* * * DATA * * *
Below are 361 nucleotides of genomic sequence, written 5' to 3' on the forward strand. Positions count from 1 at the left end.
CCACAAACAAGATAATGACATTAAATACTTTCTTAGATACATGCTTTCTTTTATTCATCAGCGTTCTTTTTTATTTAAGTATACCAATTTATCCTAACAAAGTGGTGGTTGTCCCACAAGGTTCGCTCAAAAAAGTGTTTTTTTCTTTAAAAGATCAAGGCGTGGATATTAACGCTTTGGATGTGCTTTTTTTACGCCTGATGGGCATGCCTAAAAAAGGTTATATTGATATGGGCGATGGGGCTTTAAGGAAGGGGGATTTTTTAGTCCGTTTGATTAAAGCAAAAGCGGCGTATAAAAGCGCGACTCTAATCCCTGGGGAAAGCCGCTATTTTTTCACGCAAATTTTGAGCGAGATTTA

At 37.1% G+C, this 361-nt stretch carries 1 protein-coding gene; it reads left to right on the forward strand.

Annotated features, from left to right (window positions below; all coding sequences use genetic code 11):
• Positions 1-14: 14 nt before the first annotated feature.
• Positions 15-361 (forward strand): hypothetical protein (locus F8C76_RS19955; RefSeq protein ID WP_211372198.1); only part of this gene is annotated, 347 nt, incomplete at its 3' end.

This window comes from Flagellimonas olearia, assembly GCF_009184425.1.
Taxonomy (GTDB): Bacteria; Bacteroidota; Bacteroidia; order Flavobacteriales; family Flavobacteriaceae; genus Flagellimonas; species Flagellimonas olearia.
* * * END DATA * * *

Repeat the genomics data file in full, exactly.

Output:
Below are 361 nucleotides of genomic sequence, written 5' to 3' on the forward strand. Positions count from 1 at the left end.
CCACAAACAAGATAATGACATTAAATACTTTCTTAGATACATGCTTTCTTTTATTCATCAGCGTTCTTTTTTATTTAAGTATACCAATTTATCCTAACAAAGTGGTGGTTGTCCCACAAGGTTCGCTCAAAAAAGTGTTTTTTTCTTTAAAAGATCAAGGCGTGGATATTAACGCTTTGGATGTGCTTTTTTTACGCCTGATGGGCATGCCTAAAAAAGGTTATATTGATATGGGCGATGGGGCTTTAAGGAAGGGGGATTTTTTAGTCCGTTTGATTAAAGCAAAAGCGGCGTATAAAAGCGCGACTCTAATCCCTGGGGAAAGCCGCTATTTTTTCACGCAAATTTTGAGCGAGATTTA

At 37.1% G+C, this 361-nt stretch carries 1 protein-coding gene; it reads left to right on the forward strand.

Annotated features, from left to right (window positions below; all coding sequences use genetic code 11):
• Positions 1-14: 14 nt before the first annotated feature.
• Positions 15-361 (forward strand): hypothetical protein (locus F8C76_RS19955; RefSeq protein ID WP_211372198.1); only part of this gene is annotated, 347 nt, incomplete at its 3' end.

This window comes from Flagellimonas olearia, assembly GCF_009184425.1.
Taxonomy (GTDB): Bacteria; Bacteroidota; Bacteroidia; order Flavobacteriales; family Flavobacteriaceae; genus Flagellimonas; species Flagellimonas olearia.